Theresa May demands full release of data behind Covid-19 decisions

Theresa May accused Boris Johnson of choosing data to fit his coronavirus policies, as she insisted the Government must reveal the economic cost of lockdown.

The Conservative former prime minister tore into predictions said to have informed her successor's decision to impose a second national lockdown in England, which will start on Thursday and last until December 2.

But Mr Johnson was not in the chamber to hear the criticism, as the Prime Minister opted to leave shortly after Mrs May got to her feet and acknowledged that she did not "envy" the decisions facing him and the Government.

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Britain's Prime Minister Theresa May announces her resignation outside 10 Downing street in central London on May 24, 2019. - Beleaguered British Prime Minister Theresa May announced on Friday that she will resign on June 7, 2019 following a Conservative Party mutiny over her remaining in power. (Photo by Tolga AKMEN / AFP) (Photo credit should read TOLGA AKMEN/AFP/Getty Images)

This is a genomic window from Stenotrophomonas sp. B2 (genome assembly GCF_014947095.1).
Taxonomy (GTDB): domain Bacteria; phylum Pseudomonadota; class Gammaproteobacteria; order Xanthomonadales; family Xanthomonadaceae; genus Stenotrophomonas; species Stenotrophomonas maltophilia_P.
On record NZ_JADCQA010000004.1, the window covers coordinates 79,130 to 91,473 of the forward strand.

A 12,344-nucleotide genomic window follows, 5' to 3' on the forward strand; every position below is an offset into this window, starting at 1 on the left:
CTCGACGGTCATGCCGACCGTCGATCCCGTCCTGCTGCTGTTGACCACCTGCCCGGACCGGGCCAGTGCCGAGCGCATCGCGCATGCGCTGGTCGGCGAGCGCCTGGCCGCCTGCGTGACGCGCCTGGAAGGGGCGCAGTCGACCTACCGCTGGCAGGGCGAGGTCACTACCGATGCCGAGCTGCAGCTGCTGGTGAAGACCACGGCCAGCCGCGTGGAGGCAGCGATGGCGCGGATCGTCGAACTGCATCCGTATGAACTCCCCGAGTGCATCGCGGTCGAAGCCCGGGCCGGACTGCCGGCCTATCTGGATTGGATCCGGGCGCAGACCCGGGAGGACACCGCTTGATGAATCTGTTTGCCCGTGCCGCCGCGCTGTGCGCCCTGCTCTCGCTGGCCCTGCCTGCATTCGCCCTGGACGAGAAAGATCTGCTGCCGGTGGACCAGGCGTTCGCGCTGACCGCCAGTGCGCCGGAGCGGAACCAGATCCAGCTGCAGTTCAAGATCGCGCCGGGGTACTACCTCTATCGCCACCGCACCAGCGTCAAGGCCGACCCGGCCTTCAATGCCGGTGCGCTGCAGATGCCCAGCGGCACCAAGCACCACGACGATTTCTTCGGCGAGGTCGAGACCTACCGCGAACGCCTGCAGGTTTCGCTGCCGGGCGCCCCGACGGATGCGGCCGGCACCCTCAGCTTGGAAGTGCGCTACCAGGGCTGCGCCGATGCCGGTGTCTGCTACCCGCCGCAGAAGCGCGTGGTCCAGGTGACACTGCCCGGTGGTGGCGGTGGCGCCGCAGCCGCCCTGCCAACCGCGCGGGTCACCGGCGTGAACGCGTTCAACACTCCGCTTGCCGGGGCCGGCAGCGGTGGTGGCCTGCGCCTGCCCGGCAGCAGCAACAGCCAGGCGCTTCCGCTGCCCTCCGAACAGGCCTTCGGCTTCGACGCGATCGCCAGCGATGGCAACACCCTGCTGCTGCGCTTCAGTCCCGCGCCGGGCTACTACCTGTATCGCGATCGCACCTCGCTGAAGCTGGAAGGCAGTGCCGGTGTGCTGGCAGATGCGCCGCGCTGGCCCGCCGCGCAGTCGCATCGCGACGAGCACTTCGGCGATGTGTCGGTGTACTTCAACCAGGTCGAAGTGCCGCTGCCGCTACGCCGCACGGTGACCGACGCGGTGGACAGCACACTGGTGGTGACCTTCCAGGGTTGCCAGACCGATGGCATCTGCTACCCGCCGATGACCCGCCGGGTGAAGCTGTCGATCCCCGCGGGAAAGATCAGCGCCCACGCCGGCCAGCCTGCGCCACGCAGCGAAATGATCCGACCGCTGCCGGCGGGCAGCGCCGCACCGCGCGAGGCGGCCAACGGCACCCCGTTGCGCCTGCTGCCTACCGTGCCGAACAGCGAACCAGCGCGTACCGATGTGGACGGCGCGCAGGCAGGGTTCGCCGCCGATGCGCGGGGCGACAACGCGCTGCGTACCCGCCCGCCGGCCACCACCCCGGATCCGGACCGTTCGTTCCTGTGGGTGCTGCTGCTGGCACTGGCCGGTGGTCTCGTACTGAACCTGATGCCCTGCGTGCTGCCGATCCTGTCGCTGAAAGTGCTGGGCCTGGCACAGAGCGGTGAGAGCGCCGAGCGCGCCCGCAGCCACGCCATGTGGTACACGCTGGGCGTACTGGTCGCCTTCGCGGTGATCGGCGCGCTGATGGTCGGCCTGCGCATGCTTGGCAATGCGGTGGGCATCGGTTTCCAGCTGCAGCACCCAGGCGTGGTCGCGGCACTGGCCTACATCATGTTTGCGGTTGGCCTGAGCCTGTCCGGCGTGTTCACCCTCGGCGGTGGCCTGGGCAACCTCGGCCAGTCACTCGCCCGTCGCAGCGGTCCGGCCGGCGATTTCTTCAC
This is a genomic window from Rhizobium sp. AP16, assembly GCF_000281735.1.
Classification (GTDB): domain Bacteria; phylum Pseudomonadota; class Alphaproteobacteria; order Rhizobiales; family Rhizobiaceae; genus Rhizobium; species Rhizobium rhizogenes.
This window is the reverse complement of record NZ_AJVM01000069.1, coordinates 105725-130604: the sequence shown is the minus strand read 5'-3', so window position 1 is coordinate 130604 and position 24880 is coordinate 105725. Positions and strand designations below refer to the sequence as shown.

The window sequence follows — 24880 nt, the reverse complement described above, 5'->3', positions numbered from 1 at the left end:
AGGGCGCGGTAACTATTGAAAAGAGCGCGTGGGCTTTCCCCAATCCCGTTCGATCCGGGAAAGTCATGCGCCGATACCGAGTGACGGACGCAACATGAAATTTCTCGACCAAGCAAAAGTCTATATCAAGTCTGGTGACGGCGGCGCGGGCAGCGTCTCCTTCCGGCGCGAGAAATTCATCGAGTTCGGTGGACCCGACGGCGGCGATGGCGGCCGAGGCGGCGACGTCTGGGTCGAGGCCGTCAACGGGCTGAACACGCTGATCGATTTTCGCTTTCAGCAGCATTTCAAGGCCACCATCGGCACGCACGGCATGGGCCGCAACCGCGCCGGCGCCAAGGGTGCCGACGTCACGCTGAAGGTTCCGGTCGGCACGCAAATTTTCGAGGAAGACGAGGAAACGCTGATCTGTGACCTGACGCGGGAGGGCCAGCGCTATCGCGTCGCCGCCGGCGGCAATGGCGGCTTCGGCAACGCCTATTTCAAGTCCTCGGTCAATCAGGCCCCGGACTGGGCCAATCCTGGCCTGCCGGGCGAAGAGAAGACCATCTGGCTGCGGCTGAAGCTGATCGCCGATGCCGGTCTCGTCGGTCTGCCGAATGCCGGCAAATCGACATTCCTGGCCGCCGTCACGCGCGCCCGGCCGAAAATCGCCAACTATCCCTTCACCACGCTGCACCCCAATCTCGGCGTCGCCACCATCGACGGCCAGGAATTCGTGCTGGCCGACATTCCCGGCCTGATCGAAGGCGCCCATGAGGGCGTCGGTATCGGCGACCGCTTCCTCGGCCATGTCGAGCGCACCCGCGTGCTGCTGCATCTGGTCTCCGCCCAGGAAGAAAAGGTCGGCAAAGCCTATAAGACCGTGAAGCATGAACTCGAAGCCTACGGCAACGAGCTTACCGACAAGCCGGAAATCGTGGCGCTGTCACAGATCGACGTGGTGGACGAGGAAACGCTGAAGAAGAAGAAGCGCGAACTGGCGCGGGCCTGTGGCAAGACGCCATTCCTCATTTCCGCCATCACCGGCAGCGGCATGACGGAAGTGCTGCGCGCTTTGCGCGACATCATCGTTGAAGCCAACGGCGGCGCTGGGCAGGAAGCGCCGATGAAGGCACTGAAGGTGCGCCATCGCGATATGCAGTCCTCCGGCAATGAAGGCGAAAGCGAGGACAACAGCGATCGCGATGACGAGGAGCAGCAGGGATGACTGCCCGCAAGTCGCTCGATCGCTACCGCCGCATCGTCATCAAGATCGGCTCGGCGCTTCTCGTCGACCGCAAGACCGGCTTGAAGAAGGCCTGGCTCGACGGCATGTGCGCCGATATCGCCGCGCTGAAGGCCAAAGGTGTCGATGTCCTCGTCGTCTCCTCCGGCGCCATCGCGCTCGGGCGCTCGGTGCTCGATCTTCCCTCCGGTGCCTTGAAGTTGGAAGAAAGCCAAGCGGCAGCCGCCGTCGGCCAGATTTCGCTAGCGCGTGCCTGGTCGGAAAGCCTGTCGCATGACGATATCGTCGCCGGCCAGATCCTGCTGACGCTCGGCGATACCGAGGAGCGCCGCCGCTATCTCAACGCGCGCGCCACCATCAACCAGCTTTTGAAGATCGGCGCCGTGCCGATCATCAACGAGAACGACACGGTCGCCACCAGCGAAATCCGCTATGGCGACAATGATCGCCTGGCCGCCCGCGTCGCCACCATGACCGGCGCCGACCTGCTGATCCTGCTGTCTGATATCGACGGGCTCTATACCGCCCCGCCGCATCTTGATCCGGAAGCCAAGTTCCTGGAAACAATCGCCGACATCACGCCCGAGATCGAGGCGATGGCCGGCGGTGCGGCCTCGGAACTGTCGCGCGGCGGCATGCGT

The Prime Minister had faced calls to resign after a backlash against her new Brexit deal.
Britain's Prime Minister Theresa May reacts as she announces her resignation outside 10 Downing street in central London on May 24, 2019. - Beleaguered British Prime Minister Theresa May announced on Friday that she will resign on June 7, 2019 following a Conservative Party mutiny over her remaining in power. (Photo by Daniel LEAL-OLIVAS / AFP) (Photo credit should read DANIEL LEAL-OLIVAS/AFP/Getty Images)
British Prime Minister Theresa May leaves the back of Downing Street, in London, Britain, May 24, 2019. REUTERS/Toby Melville